The working group acknowledges the fact that manufacturers don’t typically characterize products “beyond AMR” because there is no apparent return on investment for this. Products are meant to be operated only within maximum operating limits (MOL), where functionality and reliability are guaranteed. Those customers who request “permission” to exceed AMR for short transients must discuss directly with the manufacturer. The customer may need to provide additional support to justify the characterization and reliability tests involved in developing special AMR for certain transients, keeping in mind that unless you have a method to detect latent damage, there will still be a risk that product reliability can be jeopardized unknowingly.
Figure 1 is a “transients” modification of the EOS and AMR relationship figure of “Understanding Electrical Overstress (EOS)”, JEP174, following the concept that the shorter the pulse, the more power is required to cause EOS and physical damage, jeopardizing reliability.
Semiconductor manufacturers characterize and stress test each element type in an IC to define a safe operating area (SOA) for each stress type. This results in datasheet MOL and the formal reliability expectation. Accelerated life tests for reliability qualification stress the product beyond MOL, going into “region B” of the figure based on the well known mathematical models for each wearout mechanism, but products are not typically stressed to fail. Only ESD and Latch-up are specifically stressed to immediate fail, “region D” of the figure. Establishing datasheet AMR is more about safety margin to help the customers avoid latent damage of “region C”.
Reliability stress testing to establish limits for various types of transient EOS pin by pin would be expensive and time-consuming. But we note that software has been developed for simulating circuit behavior, including robustness or weakness against ESD or EOS pulses in general, pin by pin. Simulation methodology has been demonstrated in the literature to be of great use to semiconductor designers and board and system designers. Simulations during product design can potentially be a means for semiconductor manufacturers to quickly identify weak pins or circuit elements, and also lead to increased confidence and accuracy in determining AMR.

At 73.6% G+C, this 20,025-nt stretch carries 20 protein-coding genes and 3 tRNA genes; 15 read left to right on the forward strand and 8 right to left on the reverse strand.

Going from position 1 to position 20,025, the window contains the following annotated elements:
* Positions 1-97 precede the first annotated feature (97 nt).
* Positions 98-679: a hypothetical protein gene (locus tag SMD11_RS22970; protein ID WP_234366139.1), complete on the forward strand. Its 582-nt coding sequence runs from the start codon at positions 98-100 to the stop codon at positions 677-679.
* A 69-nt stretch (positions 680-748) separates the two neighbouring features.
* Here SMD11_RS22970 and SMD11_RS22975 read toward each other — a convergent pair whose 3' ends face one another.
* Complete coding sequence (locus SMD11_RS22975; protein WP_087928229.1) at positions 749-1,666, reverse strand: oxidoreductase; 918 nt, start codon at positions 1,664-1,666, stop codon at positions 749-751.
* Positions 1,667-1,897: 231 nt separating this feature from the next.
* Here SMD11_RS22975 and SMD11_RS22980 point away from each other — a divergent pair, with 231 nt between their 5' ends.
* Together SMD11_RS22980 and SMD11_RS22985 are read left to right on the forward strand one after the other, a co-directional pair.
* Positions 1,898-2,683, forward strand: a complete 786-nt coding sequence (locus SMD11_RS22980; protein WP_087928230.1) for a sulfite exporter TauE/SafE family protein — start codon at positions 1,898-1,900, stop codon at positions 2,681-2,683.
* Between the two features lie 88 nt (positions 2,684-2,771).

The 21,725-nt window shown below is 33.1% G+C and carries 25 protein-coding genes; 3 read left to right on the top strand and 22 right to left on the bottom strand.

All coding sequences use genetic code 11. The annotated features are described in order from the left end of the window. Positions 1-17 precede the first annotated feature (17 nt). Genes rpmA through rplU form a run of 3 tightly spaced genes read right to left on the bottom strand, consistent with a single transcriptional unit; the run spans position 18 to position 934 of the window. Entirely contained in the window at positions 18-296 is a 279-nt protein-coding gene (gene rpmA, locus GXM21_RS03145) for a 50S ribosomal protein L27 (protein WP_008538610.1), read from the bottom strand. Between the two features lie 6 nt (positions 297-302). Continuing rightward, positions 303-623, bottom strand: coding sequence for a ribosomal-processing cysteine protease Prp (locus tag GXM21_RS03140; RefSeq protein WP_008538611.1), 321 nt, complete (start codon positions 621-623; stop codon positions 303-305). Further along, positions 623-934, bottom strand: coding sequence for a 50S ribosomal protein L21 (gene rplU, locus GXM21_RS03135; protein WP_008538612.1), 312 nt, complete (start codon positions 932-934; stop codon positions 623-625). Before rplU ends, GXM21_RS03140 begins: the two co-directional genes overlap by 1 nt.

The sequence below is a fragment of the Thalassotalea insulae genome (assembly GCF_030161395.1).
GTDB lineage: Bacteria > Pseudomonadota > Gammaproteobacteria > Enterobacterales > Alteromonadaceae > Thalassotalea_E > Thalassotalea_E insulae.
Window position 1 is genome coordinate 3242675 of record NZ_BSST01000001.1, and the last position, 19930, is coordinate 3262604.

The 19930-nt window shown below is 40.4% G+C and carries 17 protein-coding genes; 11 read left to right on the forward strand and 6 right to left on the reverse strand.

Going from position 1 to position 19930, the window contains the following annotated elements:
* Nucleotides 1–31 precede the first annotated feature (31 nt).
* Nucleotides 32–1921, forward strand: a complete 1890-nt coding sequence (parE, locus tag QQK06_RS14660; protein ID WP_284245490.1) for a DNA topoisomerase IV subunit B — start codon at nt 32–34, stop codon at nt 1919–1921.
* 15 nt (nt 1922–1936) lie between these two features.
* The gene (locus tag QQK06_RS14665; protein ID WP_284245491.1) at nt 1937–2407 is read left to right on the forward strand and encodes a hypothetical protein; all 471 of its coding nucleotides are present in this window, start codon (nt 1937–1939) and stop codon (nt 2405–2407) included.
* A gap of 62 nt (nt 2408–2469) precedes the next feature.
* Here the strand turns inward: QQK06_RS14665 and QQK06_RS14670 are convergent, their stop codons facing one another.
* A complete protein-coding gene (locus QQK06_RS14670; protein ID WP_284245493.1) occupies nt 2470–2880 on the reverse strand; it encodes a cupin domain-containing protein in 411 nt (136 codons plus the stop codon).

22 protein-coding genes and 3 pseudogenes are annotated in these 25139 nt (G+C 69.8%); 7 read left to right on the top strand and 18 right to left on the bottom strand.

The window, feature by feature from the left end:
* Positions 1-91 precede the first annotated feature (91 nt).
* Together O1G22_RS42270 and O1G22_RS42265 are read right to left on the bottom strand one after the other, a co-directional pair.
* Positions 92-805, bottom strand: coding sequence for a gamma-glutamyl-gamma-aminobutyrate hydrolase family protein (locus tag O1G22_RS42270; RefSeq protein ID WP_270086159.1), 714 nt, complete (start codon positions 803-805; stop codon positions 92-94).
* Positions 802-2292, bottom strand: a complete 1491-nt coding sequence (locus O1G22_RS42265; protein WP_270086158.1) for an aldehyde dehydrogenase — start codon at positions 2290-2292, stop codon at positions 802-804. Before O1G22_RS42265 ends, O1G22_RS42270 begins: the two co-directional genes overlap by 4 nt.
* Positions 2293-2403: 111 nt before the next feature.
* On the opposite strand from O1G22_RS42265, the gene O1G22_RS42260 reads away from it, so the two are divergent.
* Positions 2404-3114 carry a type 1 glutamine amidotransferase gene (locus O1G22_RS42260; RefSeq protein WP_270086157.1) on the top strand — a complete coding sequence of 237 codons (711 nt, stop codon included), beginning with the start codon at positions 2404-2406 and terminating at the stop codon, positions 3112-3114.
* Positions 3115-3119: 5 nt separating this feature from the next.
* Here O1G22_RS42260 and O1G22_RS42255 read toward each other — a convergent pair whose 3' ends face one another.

The “Transient AMR” working group recommends that the development of a standard for determining and reporting AMR would be useful in the industry, and a standard may contribute to a reduction in customer returns as awareness increases regarding the seriousness of AMR as reliability limits. A “phase 2” of the Transient AMR project is proposed to include a combination of simulation and physical testing of ICs to seek best practice methods in determining and reporting AMR that could include further detail regarding specific transients of concern to customers. If you have any interest or comments regarding the project, please contact Ashok Alagappan (ashok.alagappan@ ansys.com).
Stevan Hunter, PhD, is a former Member of Technical Staff at ON Semiconductor in Phoenix, Arizona, USA, as Reliability Consulting Engineer, ESD Control Champion and Lean Six Sigma Instructor. Stevan has 42 years’ experience in semiconductor engineering and holds certifications as Lean Six Sigma Blackbelt, Reliability Engineer, and ESD Factory Control Manager. Stevan currently focuses on his university teaching, as Faculty Associate at Arizona State University, BYU-Idaho and University of Maryland CALCE. He is a Senior Member of IEEE and ASQ, and member of IMAPS, SRE, AVS, ASEE and ATD.